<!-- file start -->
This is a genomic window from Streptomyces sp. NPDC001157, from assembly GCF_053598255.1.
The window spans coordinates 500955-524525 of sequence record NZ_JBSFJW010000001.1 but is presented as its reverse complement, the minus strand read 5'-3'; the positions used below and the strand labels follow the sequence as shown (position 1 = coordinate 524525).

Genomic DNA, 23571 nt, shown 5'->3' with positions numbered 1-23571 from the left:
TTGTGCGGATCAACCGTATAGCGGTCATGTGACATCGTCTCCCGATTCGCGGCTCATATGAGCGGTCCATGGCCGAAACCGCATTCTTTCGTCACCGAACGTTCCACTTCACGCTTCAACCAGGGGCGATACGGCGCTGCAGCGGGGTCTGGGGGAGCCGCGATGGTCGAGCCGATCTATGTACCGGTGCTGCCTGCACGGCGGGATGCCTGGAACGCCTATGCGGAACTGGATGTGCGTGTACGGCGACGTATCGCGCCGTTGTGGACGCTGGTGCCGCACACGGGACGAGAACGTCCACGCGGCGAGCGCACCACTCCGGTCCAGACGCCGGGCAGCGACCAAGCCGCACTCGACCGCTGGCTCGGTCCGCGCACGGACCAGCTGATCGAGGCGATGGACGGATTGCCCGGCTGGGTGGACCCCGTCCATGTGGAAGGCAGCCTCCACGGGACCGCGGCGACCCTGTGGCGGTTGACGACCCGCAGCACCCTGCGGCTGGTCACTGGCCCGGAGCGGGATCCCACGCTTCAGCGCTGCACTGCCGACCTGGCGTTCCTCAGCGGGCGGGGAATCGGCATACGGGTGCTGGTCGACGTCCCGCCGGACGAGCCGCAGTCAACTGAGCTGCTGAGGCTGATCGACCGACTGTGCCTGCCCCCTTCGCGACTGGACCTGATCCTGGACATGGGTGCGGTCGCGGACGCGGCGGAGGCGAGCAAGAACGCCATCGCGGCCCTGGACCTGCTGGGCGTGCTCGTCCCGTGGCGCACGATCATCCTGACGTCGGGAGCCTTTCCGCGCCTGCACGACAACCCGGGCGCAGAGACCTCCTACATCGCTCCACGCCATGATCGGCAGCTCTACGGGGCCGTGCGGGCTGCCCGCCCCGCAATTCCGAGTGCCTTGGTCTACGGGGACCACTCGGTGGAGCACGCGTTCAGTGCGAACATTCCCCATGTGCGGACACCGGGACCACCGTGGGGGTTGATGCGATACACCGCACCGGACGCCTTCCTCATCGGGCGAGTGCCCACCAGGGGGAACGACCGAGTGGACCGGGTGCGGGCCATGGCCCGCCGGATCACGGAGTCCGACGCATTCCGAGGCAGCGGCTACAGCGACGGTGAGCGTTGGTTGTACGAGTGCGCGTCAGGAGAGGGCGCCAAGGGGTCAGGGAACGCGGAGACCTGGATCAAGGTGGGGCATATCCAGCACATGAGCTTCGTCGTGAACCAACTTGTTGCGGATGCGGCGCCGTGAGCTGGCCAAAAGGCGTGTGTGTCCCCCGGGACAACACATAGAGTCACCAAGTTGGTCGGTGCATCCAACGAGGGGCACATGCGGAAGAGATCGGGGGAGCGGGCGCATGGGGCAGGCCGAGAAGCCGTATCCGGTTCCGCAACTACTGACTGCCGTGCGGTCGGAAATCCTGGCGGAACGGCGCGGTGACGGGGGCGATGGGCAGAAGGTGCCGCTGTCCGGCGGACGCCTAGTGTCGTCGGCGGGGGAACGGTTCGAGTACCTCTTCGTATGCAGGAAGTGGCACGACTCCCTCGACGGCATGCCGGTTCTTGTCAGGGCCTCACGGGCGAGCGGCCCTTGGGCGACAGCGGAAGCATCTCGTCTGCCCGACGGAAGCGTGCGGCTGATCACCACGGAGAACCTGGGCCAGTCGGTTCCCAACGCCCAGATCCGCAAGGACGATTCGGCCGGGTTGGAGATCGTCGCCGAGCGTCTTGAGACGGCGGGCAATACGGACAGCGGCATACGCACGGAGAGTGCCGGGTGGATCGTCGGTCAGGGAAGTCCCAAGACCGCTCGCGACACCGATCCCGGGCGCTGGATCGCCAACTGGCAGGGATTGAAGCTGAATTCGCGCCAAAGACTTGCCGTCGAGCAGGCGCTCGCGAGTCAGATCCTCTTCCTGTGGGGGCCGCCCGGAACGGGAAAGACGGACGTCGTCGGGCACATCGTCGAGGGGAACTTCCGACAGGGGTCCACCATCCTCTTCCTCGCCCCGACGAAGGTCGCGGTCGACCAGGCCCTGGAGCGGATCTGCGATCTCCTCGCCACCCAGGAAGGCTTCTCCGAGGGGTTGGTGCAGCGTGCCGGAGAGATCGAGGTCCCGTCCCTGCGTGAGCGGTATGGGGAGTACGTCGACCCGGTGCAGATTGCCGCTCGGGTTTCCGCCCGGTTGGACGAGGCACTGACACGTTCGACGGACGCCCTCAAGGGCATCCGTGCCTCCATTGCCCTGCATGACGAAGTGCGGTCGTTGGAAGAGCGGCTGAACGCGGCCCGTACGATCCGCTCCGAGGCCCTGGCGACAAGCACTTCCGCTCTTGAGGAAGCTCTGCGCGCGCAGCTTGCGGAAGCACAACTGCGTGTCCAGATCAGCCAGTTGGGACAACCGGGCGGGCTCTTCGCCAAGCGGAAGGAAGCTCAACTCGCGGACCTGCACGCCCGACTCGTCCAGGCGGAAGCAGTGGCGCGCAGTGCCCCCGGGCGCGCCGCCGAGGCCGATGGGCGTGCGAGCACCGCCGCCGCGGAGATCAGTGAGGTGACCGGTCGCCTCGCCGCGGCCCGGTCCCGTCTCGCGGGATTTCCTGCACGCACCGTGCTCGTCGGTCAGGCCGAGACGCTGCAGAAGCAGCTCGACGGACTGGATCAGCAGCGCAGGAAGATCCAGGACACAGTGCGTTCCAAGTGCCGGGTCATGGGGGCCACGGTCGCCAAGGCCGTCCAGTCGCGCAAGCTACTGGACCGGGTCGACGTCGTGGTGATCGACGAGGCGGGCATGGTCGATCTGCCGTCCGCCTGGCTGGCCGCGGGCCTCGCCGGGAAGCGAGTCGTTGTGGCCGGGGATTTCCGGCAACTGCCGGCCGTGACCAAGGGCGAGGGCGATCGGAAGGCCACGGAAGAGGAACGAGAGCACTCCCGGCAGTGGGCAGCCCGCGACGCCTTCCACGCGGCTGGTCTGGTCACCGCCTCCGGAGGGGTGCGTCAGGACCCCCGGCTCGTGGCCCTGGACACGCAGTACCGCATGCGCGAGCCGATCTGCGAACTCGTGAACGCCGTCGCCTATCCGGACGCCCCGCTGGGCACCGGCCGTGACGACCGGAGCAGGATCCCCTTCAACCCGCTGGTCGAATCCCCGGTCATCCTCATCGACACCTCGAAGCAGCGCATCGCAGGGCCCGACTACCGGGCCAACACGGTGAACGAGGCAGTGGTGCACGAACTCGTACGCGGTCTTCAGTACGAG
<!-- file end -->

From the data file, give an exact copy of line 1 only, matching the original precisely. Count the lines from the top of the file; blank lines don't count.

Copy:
This is a genomic window from Streptomyces sp. NPDC001157, from assembly GCF_053598255.1.